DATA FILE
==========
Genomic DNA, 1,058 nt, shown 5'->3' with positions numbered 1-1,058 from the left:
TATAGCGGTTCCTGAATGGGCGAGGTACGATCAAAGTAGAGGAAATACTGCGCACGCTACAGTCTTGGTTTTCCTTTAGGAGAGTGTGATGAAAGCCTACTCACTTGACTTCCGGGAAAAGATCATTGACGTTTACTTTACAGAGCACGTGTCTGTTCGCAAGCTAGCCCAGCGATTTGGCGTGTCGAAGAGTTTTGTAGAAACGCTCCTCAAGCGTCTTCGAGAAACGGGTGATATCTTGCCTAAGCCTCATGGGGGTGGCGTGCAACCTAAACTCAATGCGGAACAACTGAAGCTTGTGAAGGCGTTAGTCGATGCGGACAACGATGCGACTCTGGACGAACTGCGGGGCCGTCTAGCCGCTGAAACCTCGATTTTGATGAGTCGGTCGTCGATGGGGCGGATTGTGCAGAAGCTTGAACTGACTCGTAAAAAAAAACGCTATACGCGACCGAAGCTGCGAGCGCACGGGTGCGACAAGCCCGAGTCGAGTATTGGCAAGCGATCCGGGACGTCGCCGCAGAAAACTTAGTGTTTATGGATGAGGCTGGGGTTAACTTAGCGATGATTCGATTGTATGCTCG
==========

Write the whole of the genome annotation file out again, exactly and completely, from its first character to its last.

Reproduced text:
Genomic DNA, 1,058 nt, shown 5'->3' with positions numbered 1-1,058 from the left:
TATAGCGGTTCCTGAATGGGCGAGGTACGATCAAAGTAGAGGAAATACTGCGCACGCTACAGTCTTGGTTTTCCTTTAGGAGAGTGTGATGAAAGCCTACTCACTTGACTTCCGGGAAAAGATCATTGACGTTTACTTTACAGAGCACGTGTCTGTTCGCAAGCTAGCCCAGCGATTTGGCGTGTCGAAGAGTTTTGTAGAAACGCTCCTCAAGCGTCTTCGAGAAACGGGTGATATCTTGCCTAAGCCTCATGGGGGTGGCGTGCAACCTAAACTCAATGCGGAACAACTGAAGCTTGTGAAGGCGTTAGTCGATGCGGACAACGATGCGACTCTGGACGAACTGCGGGGCCGTCTAGCCGCTGAAACCTCGATTTTGATGAGTCGGTCGTCGATGGGGCGGATTGTGCAGAAGCTTGAACTGACTCGTAAAAAAAAACGCTATACGCGACCGAAGCTGCGAGCGCACGGGTGCGACAAGCCCGAGTCGAGTATTGGCAAGCGATCCGGGACGTCGCCGCAGAAAACTTAGTGTTTATGGATGAGGCTGGGGTTAACTTAGCGATGATTCGATTGTATGCTCG